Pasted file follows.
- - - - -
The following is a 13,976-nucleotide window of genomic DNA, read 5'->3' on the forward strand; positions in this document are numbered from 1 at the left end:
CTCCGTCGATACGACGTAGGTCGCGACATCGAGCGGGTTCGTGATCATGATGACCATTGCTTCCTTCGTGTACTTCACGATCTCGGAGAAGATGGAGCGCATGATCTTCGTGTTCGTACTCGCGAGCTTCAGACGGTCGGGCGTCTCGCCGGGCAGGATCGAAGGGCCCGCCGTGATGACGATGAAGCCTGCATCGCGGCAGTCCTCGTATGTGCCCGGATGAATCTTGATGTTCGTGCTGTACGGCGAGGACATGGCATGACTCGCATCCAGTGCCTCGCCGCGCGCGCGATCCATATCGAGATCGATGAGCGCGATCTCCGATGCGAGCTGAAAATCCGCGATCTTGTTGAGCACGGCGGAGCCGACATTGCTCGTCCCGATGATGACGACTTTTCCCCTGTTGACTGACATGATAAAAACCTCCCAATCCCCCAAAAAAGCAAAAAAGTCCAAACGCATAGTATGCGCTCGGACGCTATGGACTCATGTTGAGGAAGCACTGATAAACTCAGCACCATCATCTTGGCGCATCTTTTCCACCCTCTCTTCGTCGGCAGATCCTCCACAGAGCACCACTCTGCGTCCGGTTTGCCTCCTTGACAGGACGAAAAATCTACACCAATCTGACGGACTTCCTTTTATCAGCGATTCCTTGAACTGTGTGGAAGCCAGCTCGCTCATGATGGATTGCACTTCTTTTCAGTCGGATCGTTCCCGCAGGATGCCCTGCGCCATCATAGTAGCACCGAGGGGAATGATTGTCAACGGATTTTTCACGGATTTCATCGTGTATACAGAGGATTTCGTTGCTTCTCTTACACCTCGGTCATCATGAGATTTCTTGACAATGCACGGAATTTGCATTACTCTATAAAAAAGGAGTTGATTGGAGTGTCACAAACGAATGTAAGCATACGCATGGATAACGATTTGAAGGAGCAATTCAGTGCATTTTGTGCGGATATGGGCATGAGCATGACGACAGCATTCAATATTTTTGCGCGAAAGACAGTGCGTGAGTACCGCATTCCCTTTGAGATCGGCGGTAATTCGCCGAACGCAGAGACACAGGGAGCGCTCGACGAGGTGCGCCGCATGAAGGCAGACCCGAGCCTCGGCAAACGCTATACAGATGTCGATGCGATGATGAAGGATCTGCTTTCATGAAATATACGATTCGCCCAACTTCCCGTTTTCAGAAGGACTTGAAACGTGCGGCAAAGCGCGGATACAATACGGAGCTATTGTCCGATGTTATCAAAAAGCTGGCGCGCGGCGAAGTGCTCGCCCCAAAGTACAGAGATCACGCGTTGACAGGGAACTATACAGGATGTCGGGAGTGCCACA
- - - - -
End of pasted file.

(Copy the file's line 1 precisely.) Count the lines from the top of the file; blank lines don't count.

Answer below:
The following is a 13,976-nucleotide window of genomic DNA, read 5'->3' on the forward strand; positions in this document are numbered from 1 at the left end: